(reblogged from The Steampunk Workshop)
I’m a librarian by profession, and a scholar by inclination, so when I got involved with the amazing confluence of ideas that was steampunk in mid naughts I naturally wanted to know where this idea of steampunk came from. Most steampunks know little about steampunk’s origins. We are part of a strange phenomenon in which loads of elaborately costumed people call themselves “fans” of books they can’t even name.
This is not too surprising since steampunk didn’t become popular as a genre until after it inspired an art and lifestyle movement. The few histories of the genre are too lengthy for most people to digest, but not knowing the basics about where steampunk came from leaves its enthusiasts wallowing in a shallow puddle of clichés when they could be swimming in an ocean of imagination. As a cure I suggest the reading nine of the most creative works of late twentieth century speculative fiction, the novels that defined steampunk.
The Original Steampunk Novels
A popular idea is that H. G. Wells and Jules Verne were the originators of steampunk. This is not really true. Despite its anachronistic veneer, steampunk is a very contemporary genre expressing contemporary interests and concerns. Wells, Verne, Shelly and others are important sources of inspiration for steampunk but they are not steampunk authors themselves. They wrote in a nineteenth century or nineteen century inspired setting because that’s when they lived. For a modern writer full of current ideas to choose such a setting is a totally different thing. There are isolated examples of writers revisiting Victorian settings throughout sci-fi’s history but steampunk as a word and concept has a clear origin in a letter to the science fiction trade journal Locus published in April 1987.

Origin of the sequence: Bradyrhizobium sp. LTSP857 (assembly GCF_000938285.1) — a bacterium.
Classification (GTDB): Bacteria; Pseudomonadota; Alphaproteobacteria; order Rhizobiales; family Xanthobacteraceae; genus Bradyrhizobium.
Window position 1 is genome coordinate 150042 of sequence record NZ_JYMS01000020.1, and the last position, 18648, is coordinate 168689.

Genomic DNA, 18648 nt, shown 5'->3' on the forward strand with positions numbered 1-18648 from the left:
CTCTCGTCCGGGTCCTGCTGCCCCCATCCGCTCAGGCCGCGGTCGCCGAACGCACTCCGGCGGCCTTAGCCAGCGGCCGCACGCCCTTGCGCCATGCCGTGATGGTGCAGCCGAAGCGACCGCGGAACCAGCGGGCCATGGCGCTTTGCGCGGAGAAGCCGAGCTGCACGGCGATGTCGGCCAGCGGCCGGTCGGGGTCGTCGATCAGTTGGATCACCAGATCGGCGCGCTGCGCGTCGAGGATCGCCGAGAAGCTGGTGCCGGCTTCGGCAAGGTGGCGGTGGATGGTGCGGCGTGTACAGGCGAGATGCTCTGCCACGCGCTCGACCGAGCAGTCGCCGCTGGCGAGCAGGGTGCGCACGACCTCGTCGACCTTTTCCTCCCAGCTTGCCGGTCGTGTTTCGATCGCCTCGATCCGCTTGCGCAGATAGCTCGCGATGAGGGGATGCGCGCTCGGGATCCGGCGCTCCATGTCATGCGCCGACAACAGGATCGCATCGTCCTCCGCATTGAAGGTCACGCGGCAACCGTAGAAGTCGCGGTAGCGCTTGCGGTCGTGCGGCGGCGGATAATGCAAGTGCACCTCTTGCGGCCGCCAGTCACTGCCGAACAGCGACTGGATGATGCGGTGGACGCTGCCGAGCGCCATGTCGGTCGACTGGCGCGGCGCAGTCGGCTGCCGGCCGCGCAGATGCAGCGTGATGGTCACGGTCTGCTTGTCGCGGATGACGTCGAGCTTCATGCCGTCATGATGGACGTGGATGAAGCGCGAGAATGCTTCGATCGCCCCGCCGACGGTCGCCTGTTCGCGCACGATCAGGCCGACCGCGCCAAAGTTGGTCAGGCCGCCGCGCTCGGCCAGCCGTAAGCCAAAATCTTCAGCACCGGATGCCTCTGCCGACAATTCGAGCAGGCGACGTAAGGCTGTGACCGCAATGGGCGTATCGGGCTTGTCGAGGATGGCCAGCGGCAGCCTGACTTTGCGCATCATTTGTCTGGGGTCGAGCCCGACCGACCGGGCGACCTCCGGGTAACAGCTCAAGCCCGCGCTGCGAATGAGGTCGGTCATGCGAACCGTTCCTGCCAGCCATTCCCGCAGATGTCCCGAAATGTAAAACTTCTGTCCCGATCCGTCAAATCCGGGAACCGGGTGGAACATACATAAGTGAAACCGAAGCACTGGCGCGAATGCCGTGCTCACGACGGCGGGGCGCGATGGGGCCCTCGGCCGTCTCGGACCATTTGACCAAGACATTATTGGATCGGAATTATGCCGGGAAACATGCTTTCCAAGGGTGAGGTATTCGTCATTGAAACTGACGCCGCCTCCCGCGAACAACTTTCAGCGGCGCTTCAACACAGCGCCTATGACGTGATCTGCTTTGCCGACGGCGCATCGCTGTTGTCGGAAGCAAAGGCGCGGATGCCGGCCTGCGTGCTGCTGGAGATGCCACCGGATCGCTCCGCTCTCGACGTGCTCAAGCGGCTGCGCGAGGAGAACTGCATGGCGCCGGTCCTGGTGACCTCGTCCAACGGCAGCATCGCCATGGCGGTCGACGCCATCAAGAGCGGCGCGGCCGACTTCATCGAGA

Enclosed is a copy of my 1979 novel Morlock Night; I'd appreciate your being so good as to route it Faren Miller, as it's a prime piece of evidence in the great debate as to who in "the Powers/Blaylock/Jeter fantasy triumvirate" was writing in the "gonzo-historical manner" first. Though of course, I did find her review in the March Locus to be quite flattering.
Personally, I think Victorian fantasies are going to be the next big thing, as long as we can come up with a fitting collective term for Powers, Blaylock and myself. Something based on the appropriate technology of the era; like 'steam-punks', perhaps.
Jeter’s letter tells us three important things.
1. K. W. Jeter invented the word "steam-punks" to describe authors of "gonzo-historical" "Victorian fantasies"
2. The other two steam-punks were Tim Powers, and James Blaylock.
3. Morlock Night was the earliest of the novels in the newly named genre.
Powers, Blaylock, and Jeter wrote a lot books between them, but of all the novels they wrote by 1987 only four of them were "gonzo-historical" "Victorian fantasies" so the original steampunk genre consisted of only four novels.
Morlock Night by K. W. Jeter, originally published in 1979